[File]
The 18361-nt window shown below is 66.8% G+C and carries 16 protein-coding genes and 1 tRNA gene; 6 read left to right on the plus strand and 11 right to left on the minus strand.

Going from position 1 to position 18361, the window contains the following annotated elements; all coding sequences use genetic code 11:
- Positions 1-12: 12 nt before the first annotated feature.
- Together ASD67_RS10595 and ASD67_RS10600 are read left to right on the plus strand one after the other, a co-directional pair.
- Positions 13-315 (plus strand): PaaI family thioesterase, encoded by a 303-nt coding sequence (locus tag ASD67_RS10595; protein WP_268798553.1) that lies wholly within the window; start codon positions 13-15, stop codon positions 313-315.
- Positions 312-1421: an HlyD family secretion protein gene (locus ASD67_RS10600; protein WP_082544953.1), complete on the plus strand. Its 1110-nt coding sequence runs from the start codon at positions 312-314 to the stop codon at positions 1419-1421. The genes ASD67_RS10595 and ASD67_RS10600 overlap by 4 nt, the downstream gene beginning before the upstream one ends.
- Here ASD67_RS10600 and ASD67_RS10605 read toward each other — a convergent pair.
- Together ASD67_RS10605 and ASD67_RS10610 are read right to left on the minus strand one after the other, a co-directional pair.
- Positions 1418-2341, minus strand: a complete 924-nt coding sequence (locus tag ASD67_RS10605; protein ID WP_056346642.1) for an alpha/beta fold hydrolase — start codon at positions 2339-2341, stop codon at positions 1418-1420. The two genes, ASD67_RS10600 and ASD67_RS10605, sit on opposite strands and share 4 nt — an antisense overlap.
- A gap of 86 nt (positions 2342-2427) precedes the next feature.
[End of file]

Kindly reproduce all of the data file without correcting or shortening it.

The 18361-nt window shown below is 66.8% G+C and carries 16 protein-coding genes and 1 tRNA gene; 6 read left to right on the plus strand and 11 right to left on the minus strand.

Going from position 1 to position 18361, the window contains the following annotated elements; all coding sequences use genetic code 11:
- Positions 1-12: 12 nt before the first annotated feature.
- Together ASD67_RS10595 and ASD67_RS10600 are read left to right on the plus strand one after the other, a co-directional pair.
- Positions 13-315 (plus strand): PaaI family thioesterase, encoded by a 303-nt coding sequence (locus tag ASD67_RS10595; protein WP_268798553.1) that lies wholly within the window; start codon positions 13-15, stop codon positions 313-315.
- Positions 312-1421: an HlyD family secretion protein gene (locus ASD67_RS10600; protein WP_082544953.1), complete on the plus strand. Its 1110-nt coding sequence runs from the start codon at positions 312-314 to the stop codon at positions 1419-1421. The genes ASD67_RS10595 and ASD67_RS10600 overlap by 4 nt, the downstream gene beginning before the upstream one ends.
- Here ASD67_RS10600 and ASD67_RS10605 read toward each other — a convergent pair.
- Together ASD67_RS10605 and ASD67_RS10610 are read right to left on the minus strand one after the other, a co-directional pair.
- Positions 1418-2341, minus strand: a complete 924-nt coding sequence (locus tag ASD67_RS10605; protein ID WP_056346642.1) for an alpha/beta fold hydrolase — start codon at positions 2339-2341, stop codon at positions 1418-1420. The two genes, ASD67_RS10600 and ASD67_RS10605, sit on opposite strands and share 4 nt — an antisense overlap.
- A gap of 86 nt (positions 2342-2427) precedes the next feature.